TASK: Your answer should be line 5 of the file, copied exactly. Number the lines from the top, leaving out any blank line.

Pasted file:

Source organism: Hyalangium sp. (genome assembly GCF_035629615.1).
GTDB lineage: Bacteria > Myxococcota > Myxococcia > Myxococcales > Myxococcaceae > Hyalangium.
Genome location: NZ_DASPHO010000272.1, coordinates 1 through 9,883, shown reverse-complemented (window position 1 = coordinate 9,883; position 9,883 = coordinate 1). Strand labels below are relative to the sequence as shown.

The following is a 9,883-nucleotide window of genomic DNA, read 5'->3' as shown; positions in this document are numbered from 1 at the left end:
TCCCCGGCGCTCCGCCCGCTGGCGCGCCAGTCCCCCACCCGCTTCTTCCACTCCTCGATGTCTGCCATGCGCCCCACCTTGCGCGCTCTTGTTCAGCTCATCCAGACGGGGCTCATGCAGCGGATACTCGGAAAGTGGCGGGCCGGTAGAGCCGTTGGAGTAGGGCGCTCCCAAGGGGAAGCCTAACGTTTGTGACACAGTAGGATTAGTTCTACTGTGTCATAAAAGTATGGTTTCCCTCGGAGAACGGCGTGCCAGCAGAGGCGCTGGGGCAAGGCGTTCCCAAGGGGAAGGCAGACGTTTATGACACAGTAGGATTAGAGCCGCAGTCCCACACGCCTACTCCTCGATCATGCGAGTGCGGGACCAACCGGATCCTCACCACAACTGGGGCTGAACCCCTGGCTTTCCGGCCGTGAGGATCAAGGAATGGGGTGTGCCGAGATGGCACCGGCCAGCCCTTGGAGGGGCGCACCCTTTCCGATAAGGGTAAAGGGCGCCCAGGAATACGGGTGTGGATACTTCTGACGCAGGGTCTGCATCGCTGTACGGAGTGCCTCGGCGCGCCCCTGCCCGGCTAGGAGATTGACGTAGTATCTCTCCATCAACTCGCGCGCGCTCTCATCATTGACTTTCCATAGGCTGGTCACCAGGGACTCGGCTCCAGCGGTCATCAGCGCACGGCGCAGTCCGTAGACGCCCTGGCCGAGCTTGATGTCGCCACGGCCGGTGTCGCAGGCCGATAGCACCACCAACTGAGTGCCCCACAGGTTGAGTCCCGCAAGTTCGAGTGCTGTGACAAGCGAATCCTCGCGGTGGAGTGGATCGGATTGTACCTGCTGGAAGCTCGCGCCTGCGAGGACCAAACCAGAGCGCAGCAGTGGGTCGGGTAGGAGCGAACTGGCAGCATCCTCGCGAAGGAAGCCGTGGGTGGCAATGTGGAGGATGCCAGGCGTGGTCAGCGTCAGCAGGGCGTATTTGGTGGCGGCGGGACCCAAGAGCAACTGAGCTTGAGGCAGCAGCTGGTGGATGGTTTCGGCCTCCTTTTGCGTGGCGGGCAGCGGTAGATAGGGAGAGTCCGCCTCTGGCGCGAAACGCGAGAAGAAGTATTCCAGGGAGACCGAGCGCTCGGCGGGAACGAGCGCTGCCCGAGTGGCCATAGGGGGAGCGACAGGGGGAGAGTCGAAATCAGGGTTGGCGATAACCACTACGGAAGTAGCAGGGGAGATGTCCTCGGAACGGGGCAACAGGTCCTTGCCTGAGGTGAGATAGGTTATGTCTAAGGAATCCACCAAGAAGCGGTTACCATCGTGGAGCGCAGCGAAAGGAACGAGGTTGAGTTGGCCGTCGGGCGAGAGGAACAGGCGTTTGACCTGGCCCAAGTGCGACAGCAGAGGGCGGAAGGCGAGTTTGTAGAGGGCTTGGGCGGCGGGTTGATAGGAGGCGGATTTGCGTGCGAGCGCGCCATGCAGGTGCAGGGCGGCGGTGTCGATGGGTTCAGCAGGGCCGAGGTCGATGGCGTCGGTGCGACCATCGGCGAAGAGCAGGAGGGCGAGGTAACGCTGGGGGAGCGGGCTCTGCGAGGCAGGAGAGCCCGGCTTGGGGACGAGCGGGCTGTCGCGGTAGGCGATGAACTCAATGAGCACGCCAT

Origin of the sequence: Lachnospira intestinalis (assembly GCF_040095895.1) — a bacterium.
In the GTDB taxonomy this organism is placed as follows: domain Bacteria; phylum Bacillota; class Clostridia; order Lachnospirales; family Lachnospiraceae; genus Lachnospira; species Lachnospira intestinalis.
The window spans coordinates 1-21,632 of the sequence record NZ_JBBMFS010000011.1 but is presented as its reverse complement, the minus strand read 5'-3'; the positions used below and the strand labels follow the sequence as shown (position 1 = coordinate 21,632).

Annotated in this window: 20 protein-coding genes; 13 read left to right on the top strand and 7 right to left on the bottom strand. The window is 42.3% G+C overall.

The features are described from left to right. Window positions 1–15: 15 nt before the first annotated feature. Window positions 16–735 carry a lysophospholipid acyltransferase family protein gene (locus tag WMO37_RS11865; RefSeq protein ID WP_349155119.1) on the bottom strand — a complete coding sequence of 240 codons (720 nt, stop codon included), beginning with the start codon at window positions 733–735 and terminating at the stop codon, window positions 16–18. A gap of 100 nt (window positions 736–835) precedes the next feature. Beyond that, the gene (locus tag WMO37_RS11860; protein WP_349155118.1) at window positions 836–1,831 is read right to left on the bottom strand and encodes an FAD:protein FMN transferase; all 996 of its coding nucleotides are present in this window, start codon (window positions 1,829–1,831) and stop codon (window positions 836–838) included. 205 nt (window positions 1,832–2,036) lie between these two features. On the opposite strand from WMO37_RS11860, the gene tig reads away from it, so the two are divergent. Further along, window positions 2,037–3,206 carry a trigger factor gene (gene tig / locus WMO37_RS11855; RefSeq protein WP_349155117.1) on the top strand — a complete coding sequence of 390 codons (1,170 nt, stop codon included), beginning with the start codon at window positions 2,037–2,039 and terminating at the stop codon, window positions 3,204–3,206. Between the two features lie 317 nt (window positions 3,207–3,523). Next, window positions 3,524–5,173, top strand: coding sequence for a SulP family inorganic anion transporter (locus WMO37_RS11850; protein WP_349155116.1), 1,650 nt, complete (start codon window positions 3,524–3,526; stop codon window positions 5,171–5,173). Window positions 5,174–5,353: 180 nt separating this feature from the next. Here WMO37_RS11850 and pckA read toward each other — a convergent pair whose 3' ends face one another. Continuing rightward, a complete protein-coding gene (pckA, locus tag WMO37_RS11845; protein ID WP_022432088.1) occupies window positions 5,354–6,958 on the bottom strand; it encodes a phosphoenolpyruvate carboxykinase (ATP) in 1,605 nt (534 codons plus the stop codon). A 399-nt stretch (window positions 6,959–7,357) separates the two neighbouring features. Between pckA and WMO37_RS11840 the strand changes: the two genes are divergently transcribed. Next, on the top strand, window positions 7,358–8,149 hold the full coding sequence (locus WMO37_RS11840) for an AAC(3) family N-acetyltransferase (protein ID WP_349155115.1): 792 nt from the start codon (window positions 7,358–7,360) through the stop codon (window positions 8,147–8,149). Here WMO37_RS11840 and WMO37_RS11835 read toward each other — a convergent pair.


TCCCCGGCGCTCCGCCCGCTGGCGCGCCAGTCCCCCACCCGCTTCTTCCACTCCTCGATGTCTGCCATGCGCCCCACCTTGCGCGCTCTTGTTCAGCTCATCCAGACGGGGCTCATGCAGCGGATACTCGGAAAGTGGCGGGCCGGTAGAGCCGTTGGAGTAGGGCGCTCCCAAGGGGAAGCCTAACGTTTGTGACACAGTAGGATTAGTTCTACTGTGTCATAAAAGTATGGTTTCCCTCGGAGAACGGCGTGCCAGCAGAGGCGCTGGGGCAAGGCGTTCCCAAGGGGAAGGCAGACGTTTATGACACAGTAGGATTAGAGCCGCAGTCCCACACGCCTACTCCTCGATCATGCGAGTGCGGGACCAACCGGATCCTCACCACAACTGGGGCTGAACCCCTGGCTTTCCGGCCGTGAGGATCAAGGAATGGGGTGTGCCGAGATGGCACCGGCCAGCCCTTGGAGGGGCGCACCCTTTCCGATAAGGGTAAAGGGCGCCCAGGAATACGGGTGTGGATACTTCTGACGCAGGGTCTGCATCGCTGTACGGAGTGCCTCGGCGCGCCCCTGCCCGGCTAGGAGATTGACGTAGTATCTCTCCATCAACTCGCGCGCGCTCTCATCATTGACTTTCCATAGGCTGGTCACCAGGGACTCGGCTCCAGCGGTCATCAGCGCACGGCGCAGTCCGTAGACGCCCTGGCCGAGCTTGATGTCGCCACGGCCGGTGTCGCAGGCCGATAGCACCACCAACTGAGTGCCCCACAGGTTGAGTCCCGCAAGTTCGAGTGCTGTGACAAGCGAATCCTCGCGGTGGAGTGGATCGGATTGTACCTGCTGGAAGCTCGCGCCTGCGAGGACCAAACCAGAGCGCAGCAGTGGGTCGGGTAGGAGCGAACTGGCAGCATCCTCGCGAAGGAAGCCGTGGGTGGCAATGTGGAGGATGCCAGGCGTGGTCAGCGTCAGCAGGGCGTATTTGGTGGCGGCGGGACCCAAGAGCAACTGAGCTTGAGGCAGCAGCTGGTGGATGGTTTCGGCCTCCTTTTGCGTGGCGGGCAGCGGTAGATAGGGAGAGTCCGCCTCTGGCGCGAAACGCGAGAAGAAGTATTCCAGGGAGACCGAGCGCTCGGCGGGAACGAGCGCTGCCCGAGTGGCCATAGGGGGAGCGACAGGGGGAGAGTCGAAATCAGGGTTGGCGATAACCACTACGGAAGTAGCAGGGGAGATGTCCTCGGAACGGGGCAACAGGTCCTTGCCTGAGGTGAGATAGGTTATGTCTAAGGAATCCACCAAGAAGCGGTTACCATCGTGGAGCGCAGCGAAAGGAACGAGGTTGAGTTGGCCGTCGGGCGAGAGGAACAGGCGTTTGACCTGGCCCAAGTGCGACAGCAGAGGGCGGAAGGCGAGTTTGTAGAGGGCTTGGGCGGCGGGTTGATAGGAGGCGGATTTGCGTGCGAGCGCGCCATGCAGGTGCAGGGCGGCGGTGTCGATGGGTTCAGCAGGGCCGAGGTCGATGGCGTCGGTGCGACCATCGGCGAAGAGCAGGAGGGCGAGGTAACGCTGGGGGAGCGGGCTCTGCGAGGCAGGAGAGCCCGGCTTGGGGACGAGCGGGCTGTCGCGGTAGGCGATGAACTCAATGAGCACGCCAT